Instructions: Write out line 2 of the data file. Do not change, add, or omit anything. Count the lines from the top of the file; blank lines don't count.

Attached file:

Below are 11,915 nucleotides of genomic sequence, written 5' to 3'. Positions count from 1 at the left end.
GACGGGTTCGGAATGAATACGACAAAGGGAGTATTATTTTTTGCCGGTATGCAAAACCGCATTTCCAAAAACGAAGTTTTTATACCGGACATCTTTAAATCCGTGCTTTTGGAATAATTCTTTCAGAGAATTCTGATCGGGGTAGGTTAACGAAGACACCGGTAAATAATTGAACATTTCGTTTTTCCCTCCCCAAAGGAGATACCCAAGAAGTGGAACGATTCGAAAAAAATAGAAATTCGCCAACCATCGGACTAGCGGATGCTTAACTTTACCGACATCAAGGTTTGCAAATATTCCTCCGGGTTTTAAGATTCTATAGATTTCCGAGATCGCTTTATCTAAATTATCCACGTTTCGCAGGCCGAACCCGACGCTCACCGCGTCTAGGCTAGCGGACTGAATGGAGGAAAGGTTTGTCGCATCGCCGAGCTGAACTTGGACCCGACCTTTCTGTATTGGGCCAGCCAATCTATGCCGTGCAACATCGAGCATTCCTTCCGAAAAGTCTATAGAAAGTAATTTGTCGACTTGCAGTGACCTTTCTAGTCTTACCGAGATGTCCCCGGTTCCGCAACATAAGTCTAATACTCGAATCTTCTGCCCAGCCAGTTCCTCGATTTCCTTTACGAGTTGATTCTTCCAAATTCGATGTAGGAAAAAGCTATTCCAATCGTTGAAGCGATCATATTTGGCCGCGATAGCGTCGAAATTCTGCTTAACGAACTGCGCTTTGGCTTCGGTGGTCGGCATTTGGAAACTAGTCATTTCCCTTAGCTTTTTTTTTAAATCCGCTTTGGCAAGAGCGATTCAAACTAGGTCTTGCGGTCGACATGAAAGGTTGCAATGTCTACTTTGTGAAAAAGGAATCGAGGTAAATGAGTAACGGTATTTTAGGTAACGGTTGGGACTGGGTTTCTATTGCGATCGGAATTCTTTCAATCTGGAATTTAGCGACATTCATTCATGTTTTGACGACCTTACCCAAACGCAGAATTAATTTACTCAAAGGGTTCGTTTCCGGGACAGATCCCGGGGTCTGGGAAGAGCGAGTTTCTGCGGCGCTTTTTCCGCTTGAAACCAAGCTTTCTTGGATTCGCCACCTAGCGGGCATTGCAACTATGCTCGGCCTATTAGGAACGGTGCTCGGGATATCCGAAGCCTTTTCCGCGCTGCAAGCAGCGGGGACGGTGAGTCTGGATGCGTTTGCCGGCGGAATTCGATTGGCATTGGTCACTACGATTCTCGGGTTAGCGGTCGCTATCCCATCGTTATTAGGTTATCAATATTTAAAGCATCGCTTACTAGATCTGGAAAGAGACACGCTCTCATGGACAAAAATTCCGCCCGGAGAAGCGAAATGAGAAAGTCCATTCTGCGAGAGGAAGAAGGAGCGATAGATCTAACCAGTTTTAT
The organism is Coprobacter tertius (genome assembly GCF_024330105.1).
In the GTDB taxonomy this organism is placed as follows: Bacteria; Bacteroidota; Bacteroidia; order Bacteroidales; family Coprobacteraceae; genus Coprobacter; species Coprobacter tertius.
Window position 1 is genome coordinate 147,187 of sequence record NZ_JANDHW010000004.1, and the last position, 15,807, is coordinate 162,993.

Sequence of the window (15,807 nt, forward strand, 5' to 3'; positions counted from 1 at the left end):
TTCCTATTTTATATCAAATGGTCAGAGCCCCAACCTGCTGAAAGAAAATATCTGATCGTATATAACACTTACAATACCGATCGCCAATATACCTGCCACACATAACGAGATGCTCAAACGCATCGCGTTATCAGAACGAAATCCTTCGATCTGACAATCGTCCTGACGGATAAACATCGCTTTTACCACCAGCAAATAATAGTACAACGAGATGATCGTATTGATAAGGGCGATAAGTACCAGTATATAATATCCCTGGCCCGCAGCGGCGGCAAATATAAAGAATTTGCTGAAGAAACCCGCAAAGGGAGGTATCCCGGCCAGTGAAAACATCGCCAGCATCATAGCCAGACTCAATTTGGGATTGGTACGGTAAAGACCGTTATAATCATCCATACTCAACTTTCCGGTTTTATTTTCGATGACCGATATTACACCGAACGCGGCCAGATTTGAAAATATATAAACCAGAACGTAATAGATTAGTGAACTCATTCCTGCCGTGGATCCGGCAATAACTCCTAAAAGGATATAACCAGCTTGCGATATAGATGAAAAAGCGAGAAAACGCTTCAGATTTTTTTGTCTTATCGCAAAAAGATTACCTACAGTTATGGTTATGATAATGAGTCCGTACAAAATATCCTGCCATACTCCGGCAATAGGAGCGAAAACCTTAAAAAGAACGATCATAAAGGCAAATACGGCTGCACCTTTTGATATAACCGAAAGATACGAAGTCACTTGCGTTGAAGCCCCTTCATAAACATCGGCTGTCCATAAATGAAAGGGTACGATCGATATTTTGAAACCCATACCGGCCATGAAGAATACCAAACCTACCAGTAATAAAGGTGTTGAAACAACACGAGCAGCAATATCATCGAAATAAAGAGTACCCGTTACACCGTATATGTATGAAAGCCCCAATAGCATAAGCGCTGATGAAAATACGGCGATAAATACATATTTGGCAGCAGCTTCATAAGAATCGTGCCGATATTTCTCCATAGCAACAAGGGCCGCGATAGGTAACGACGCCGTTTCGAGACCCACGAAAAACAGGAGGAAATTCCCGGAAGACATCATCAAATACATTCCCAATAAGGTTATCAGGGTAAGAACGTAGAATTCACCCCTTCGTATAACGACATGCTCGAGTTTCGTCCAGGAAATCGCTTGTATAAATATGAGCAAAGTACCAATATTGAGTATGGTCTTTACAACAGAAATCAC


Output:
GACGGGTTCGGAATGAATACGACAAAGGGAGTATTATTTTTTGCCGGTATGCAAAACCGCATTTCCAAAAACGAAGTTTTTATACCGGACATCTTTAAATCCGTGCTTTTGGAATAATTCTTTCAGAGAATTCTGATCGGGGTAGGTTAACGAAGACACCGGTAAATAATTGAACATTTCGTTTTTCCCTCCCCAAAGGAGATACCCAAGAAGTGGAACGATTCGAAAAAAATAGAAATTCGCCAACCATCGGACTAGCGGATGCTTAACTTTACCGACATCAAGGTTTGCAAATATTCCTCCGGGTTTTAAGATTCTATAGATTTCCGAGATCGCTTTATCTAAATTATCCACGTTTCGCAGGCCGAACCCGACGCTCACCGCGTCTAGGCTAGCGGACTGAATGGAGGAAAGGTTTGTCGCATCGCCGAGCTGAACTTGGACCCGACCTTTCTGTATTGGGCCAGCCAATCTATGCCGTGCAACATCGAGCATTCCTTCCGAAAAGTCTATAGAAAGTAATTTGTCGACTTGCAGTGACCTTTCTAGTCTTACCGAGATGTCCCCGGTTCCGCAACATAAGTCTAATACTCGAATCTTCTGCCCAGCCAGTTCCTCGATTTCCTTTACGAGTTGATTCTTCCAAATTCGATGTAGGAAAAAGCTATTCCAATCGTTGAAGCGATCATATTTGGCCGCGATAGCGTCGAAATTCTGCTTAACGAACTGCGCTTTGGCTTCGGTGGTCGGCATTTGGAAACTAGTCATTTCCCTTAGCTTTTTTTTTAAATCCGCTTTGGCAAGAGCGATTCAAACTAGGTCTTGCGGTCGACATGAAAGGTTGCAATGTCTACTTTGTGAAAAAGGAATCGAGGTAAATGAGTAACGGTATTTTAGGTAACGGTTGGGACTGGGTTTCTATTGCGATCGGAATTCTTTCAATCTGGAATTTAGCGACATTCATTCATGTTTTGACGACCTTACCCAAACGCAGAATTAATTTACTCAAAGGGTTCGTTTCCGGGACAGATCCCGGGGTCTGGGAAGAGCGAGTTTCTGCGGCGCTTTTTCCGCTTGAAACCAAGCTTTCTTGGATTCGCCACCTAGCGGGCATTGCAACTATGCTCGGCCTATTAGGAACGGTGCTCGGGATATCCGAAGCCTTTTCCGCGCTGCAAGCAGCGGGGACGGTGAGTCTGGATGCGTTTGCCGGCGGAATTCGATTGGCATTGGTCACTACGATTCTCGGGTTAGCGGTCGCTATCCCATCGTTATTAGGTTATCAATATTTAAAGCATCGCTTACTAGATCTGGAAAGAGACACGCTCTCATGGACAAAAATTCCGCCCGGAGAAGCGAAATGAGAAAGTCCATTCTGCGAGAGGAAGAAGGAGCGATAGATCTAACCAGTTTTAT